Reaction Time Mean and Variance in Prolonged Work Tasks
A.H.G.S. van der Ven and F.M. Gremmen
In prolonged work tasks subjects are required to engage in simple,
repetitive activities, such as letter cancelation, detecting
differences in simple shapes, adding three digits, and so on.
Prolonged work task are especially used in so-called concentration tests.
Performance is recorded as a series of reaction times.
Previous researchers have suggested using measures of variation,
such as the standard deviation of the reaction
times, to appraise concentration ability. However,
the correlation between the mean and the standard deviation of the
reaction times across subjects is usually very high. For example,
in the case of the Bourdon Vos test, this correlation was equal to 0.804.
This result was obtained
from a sample (N=715), which was used to standardize the test.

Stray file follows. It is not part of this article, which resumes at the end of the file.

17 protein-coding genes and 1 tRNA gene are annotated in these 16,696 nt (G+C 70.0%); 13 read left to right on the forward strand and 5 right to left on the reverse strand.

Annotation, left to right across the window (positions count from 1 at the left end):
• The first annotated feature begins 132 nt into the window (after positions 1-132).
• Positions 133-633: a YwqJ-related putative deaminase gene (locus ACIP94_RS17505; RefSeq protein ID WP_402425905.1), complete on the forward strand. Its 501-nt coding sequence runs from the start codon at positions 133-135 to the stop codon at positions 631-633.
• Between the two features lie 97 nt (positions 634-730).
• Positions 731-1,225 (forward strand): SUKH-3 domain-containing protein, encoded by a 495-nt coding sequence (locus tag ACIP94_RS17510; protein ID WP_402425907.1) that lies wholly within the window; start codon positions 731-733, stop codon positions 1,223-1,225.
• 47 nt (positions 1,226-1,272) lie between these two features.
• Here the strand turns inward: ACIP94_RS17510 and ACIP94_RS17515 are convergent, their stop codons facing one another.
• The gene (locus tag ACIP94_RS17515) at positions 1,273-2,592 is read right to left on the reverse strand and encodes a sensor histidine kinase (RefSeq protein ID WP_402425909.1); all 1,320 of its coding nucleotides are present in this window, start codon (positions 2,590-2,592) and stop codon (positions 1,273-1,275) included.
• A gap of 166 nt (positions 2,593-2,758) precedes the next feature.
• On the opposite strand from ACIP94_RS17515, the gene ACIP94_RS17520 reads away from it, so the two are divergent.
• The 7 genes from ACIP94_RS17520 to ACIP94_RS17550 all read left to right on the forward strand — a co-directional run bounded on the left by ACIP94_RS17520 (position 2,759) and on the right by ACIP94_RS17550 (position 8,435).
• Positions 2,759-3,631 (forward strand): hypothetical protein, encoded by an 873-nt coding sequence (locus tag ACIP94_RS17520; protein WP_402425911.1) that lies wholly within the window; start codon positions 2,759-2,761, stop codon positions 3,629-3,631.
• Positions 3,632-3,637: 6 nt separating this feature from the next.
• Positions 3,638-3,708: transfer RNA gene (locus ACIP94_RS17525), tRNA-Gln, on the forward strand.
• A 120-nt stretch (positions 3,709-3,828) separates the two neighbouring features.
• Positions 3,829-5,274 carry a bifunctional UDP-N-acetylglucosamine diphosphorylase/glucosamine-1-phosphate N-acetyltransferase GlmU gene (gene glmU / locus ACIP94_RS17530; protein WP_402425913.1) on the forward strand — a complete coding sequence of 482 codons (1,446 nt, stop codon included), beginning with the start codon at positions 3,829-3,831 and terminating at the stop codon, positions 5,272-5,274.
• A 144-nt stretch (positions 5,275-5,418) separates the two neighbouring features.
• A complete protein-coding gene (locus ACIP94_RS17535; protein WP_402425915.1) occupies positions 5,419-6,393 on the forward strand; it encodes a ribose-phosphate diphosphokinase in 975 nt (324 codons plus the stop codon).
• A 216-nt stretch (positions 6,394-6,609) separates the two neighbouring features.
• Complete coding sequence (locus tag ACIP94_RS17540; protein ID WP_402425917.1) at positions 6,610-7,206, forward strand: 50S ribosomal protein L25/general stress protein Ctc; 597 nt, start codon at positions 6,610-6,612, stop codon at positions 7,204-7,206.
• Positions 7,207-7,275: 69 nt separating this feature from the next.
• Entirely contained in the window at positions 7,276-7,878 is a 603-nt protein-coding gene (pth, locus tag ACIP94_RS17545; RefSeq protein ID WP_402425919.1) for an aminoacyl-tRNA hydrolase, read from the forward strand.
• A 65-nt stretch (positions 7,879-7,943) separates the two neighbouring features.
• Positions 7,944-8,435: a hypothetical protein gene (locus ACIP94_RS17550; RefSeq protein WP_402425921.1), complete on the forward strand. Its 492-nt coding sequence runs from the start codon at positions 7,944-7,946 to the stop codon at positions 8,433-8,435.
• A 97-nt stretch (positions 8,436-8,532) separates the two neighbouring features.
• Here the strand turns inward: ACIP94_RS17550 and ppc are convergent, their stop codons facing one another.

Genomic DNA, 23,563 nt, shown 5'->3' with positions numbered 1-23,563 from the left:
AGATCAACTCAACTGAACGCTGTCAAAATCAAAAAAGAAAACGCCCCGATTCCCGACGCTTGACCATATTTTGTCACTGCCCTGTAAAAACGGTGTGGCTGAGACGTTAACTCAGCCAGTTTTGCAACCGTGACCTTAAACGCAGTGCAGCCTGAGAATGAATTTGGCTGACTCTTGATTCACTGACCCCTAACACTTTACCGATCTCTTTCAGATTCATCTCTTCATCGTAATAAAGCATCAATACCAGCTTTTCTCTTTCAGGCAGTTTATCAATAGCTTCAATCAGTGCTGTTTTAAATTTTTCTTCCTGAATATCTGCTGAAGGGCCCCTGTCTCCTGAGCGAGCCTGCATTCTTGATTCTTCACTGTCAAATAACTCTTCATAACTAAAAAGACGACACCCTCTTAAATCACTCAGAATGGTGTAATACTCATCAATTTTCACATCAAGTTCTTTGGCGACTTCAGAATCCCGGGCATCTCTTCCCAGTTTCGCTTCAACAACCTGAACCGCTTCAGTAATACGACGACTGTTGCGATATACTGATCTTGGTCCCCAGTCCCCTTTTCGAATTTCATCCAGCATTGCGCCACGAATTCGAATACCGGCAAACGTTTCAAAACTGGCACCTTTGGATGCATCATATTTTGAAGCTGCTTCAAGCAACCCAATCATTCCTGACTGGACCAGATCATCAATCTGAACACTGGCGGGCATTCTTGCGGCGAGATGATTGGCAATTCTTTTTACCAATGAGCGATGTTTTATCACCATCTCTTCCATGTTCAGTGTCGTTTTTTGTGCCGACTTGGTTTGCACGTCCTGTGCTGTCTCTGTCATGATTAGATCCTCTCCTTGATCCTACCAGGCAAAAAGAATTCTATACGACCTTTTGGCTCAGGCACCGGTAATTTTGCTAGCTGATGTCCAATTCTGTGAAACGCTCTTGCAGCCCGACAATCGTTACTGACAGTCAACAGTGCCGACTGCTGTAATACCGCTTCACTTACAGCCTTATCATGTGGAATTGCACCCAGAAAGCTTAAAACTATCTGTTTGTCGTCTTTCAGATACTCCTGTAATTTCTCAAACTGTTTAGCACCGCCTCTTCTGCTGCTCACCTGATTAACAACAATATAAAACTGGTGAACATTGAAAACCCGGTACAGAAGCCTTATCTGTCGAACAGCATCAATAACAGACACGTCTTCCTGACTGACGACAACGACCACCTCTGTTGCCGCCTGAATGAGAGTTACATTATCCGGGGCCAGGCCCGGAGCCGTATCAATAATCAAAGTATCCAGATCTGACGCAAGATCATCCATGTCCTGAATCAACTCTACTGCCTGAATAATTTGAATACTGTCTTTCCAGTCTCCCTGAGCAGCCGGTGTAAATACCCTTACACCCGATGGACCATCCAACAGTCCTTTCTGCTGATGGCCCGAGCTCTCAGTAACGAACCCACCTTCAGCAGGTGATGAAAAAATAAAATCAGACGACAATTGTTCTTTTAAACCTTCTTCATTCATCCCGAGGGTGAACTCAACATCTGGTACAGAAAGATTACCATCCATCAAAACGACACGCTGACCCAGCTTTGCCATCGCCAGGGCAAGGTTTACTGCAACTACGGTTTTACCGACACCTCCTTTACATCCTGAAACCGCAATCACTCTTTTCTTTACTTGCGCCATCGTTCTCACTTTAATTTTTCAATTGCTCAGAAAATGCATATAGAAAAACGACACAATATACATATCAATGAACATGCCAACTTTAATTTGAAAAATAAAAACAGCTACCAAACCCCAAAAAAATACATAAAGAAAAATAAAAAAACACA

It is clear that, if one uses the standard deviation
as a measure for concentration, one has to account for the high
correlation of the standard deviation with the mean. Otherwise
one is not able to make any
statements about the specific nature of the standard deviation
in comparison to the mean. In this paper a particular hypothesis
regarding this correlation is proposed and tested. The hypothesis is
formulated in terms of the Poisson-Erlang model, which
is used as a limiting case of the Poisson-Inhibition model.
The model is tested using structural equation modeling.
The results could also be explained in terms of the Erlang model, which
can be considered as a limiting case of the Poisson-Erlang model.
The Poisson-Erlang model was tested against the Erlang model as a rival
by comparing the mean (across subjects) of the predicted third central
moments to the mean of the observed third central moments.
The results show corroborating evidence for the Poisson-Erlang model.
AHGS VAN DER VEN